Competency-based education is well-suited to that sort of conversation between educators and employers, according to panelists at the event. That’s because – ideally at least – it more clearly describes what students know and can do than can conventional grades and transcripts.

There is a growing desire from the federal government to “make peoples’ skills visible” and to find a “shared language around competencies,” said Mary Alice McCarthy, a senior policy analyst for the New America Foundation, who previously worked for both the Labor Department and U.S. Department of Education.

Early Adopters

Four community colleges used Labor Department grants to create competency-based credentials with the help of Western Governors. The university provided expertise, conducting workshops for a broad range of college employees, ranging from registrars to staff members who oversee learning-management systems.

So far those colleges enroll 250 students in the new programs, Johnstone said.

The $1 million from the Gates Foundation is funding the creation of competency-based degrees and certificates at seven other community colleges. The programs are set to go live in January.

"They really do look quite different,” Johnstone said.

Western Governors was founded in 1997. Part of the private, nonprofit university’s original mission was to promote the spread and acceptance of competency-based education, according to Johnstone.

In addition to helping the 11 community colleges create new credentials, officials from Western Governors are working to create transfer pathways for students who complete their associate degrees and want to continue their online, competency-based path by enrolling in a bachelor’s degree program at the university.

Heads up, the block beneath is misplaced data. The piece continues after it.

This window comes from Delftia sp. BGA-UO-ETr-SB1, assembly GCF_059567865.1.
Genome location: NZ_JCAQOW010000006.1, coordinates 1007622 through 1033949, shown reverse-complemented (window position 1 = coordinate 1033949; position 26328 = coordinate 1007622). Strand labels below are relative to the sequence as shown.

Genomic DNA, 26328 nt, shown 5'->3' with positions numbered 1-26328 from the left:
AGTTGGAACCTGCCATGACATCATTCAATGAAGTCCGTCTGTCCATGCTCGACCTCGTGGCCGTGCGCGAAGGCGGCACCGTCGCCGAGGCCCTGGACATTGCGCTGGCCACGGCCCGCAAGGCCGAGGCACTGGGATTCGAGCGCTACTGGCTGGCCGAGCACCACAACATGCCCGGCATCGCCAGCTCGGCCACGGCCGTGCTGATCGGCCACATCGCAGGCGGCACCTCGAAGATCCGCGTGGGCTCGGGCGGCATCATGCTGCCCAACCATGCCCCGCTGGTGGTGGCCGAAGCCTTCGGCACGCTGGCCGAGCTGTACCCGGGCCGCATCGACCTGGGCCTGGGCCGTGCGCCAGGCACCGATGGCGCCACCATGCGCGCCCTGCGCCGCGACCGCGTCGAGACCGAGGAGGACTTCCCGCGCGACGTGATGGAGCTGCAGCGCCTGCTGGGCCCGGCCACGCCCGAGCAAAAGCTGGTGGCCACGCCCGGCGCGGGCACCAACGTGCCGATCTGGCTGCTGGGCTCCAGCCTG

Johnstone said in an interview that the goal is to help transfer students “seamlessly go into WGU.”

Broward College was part of the Labor Department-funded first group, receiving $3.2 million from the feds. The college, which is located in Florida, has begun enrolling students in a fully online associate of science degree track. The computer systems specialist degree includes general education requirements, said Johnstone.

Linda Howdyshell, Broward's provost, was a panelist at the New America Foundation event. She said 20 students are currently enrolled in the new degree program.

“This is not right for every student,” Howdyshell said.

The college faced several wrinkles in creating the degree, she said, including questions about how to do grading and transcripts. Another issue was the faculty workload and how to pay instructors for creating the competency-based curriculum. That’s where the federal money came in handy.

“Without that incentive I think we would have had difficulty” said Howdyshell.

Several panelists at the event said it is important to avoid a top-down approach when trying the competency path. That means involving faculty members early and often.

Howdyshell said administrators at Broward sought to be “change whisperers” rather making lofty pronouncements about the disruptive potential of competency-based education.

“When we talk about it as a big change,” she said, faculty and other staff get “scared about their jobs.”